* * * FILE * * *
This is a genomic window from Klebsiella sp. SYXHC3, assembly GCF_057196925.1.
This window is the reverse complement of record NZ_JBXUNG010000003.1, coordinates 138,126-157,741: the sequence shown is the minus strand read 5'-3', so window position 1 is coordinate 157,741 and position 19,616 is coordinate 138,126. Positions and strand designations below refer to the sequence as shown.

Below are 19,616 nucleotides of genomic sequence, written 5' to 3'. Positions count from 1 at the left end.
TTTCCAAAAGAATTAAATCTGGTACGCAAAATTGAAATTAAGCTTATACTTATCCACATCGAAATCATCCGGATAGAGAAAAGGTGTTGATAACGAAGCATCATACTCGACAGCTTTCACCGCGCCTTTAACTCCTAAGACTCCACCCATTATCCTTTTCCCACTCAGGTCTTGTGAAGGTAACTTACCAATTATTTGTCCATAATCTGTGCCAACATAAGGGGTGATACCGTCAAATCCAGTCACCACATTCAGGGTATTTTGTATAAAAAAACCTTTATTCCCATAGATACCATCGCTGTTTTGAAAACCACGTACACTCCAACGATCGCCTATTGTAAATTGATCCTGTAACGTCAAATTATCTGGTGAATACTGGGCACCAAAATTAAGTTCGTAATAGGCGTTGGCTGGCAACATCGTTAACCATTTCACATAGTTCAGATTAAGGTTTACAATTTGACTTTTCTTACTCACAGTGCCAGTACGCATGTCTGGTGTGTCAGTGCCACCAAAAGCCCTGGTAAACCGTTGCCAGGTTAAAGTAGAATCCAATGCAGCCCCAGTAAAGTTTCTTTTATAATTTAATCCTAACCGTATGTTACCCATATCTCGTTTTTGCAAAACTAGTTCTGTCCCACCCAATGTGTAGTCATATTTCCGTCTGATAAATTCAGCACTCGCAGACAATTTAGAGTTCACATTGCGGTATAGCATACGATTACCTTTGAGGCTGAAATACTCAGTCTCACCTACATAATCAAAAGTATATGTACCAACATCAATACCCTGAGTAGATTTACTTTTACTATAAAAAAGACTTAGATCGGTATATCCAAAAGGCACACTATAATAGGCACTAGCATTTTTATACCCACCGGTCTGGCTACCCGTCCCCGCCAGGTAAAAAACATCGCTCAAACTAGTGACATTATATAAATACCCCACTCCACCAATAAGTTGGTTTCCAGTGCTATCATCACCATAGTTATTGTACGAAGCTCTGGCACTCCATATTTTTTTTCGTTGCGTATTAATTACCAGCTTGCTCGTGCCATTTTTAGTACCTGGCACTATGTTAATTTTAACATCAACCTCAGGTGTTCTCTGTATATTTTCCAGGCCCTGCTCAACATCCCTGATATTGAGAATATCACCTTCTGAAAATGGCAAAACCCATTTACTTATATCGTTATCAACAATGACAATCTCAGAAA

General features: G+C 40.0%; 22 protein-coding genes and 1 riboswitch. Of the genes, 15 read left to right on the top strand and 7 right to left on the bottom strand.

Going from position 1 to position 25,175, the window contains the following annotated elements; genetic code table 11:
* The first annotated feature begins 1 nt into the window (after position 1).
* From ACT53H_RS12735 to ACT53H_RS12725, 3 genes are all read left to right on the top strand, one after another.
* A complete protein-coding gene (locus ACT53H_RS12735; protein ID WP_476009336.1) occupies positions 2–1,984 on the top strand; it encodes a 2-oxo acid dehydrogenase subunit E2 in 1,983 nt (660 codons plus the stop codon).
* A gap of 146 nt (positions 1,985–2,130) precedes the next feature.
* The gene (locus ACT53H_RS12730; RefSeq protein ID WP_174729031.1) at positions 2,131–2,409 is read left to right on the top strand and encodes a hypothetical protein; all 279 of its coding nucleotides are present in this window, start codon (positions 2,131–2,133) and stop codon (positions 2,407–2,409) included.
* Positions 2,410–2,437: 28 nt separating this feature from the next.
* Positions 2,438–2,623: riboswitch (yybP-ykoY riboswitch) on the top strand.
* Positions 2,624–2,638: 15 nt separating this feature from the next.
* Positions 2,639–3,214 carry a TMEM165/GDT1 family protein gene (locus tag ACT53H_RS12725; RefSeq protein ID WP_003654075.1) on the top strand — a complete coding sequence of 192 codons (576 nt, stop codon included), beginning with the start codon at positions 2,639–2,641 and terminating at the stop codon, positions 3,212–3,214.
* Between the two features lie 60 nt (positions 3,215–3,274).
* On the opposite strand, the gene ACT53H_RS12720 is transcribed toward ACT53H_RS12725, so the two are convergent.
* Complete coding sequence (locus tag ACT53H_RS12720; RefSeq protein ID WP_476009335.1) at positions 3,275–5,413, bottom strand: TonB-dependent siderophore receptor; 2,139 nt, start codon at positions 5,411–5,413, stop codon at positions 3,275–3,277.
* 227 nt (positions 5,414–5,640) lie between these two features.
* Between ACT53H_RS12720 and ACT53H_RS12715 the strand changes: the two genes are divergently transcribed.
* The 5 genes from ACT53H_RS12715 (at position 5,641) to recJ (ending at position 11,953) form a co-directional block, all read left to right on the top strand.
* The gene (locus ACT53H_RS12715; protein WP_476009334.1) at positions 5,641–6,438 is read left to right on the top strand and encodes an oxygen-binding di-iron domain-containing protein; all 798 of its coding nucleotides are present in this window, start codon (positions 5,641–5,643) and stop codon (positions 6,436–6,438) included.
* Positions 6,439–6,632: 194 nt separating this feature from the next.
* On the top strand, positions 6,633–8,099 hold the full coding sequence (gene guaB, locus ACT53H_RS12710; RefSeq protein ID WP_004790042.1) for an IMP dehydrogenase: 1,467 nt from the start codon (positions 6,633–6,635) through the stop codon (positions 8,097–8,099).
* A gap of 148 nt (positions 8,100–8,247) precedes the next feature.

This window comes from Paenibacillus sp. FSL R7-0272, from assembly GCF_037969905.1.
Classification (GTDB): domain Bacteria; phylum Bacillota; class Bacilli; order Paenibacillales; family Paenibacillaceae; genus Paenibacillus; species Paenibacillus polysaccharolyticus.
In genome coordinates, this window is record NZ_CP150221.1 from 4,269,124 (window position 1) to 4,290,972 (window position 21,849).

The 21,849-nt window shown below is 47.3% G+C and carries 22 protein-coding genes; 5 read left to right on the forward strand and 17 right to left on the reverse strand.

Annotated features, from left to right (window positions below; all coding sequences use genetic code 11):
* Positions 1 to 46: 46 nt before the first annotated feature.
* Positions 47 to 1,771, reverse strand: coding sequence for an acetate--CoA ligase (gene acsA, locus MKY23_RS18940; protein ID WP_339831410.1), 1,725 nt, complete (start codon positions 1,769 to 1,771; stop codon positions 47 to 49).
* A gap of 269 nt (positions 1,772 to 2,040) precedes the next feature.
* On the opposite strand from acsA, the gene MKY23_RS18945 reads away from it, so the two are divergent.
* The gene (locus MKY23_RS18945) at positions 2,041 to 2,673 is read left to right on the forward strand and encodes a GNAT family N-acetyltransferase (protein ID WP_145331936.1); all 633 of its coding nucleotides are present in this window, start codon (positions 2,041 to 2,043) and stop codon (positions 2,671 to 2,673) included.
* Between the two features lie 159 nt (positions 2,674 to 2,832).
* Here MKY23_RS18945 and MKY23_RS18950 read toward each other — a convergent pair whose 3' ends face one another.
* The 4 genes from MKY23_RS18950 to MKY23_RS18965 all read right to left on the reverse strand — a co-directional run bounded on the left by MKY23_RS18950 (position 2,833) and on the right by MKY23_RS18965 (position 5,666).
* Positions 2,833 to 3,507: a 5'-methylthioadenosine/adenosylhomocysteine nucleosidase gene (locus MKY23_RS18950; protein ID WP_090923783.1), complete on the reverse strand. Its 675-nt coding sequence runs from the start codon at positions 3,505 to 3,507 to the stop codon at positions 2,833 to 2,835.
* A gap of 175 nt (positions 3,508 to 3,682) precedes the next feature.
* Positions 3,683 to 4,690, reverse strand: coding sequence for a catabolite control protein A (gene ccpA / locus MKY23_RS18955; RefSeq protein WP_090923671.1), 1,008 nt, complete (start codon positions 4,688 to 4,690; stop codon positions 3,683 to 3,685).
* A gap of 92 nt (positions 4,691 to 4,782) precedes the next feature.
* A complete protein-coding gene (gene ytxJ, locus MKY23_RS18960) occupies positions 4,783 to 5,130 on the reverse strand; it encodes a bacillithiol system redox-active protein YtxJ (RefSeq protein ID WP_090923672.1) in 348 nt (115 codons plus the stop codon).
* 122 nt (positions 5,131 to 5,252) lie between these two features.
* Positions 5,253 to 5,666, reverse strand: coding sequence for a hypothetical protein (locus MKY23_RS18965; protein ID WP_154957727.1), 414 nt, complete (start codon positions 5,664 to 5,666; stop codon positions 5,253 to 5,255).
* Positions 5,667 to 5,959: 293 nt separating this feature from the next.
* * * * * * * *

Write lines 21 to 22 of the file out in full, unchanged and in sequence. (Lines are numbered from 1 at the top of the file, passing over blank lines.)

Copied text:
* The 5 genes from ACT53H_RS12715 (at position 5,641) to recJ (ending at position 11,953) form a co-directional block, all read left to right on the top strand.
* The gene (locus ACT53H_RS12715; protein WP_476009334.1) at positions 5,641–6,438 is read left to right on the top strand and encodes an oxygen-binding di-iron domain-containing protein; all 798 of its coding nucleotides are present in this window, start codon (positions 5,641–5,643) and stop codon (positions 6,436–6,438) included.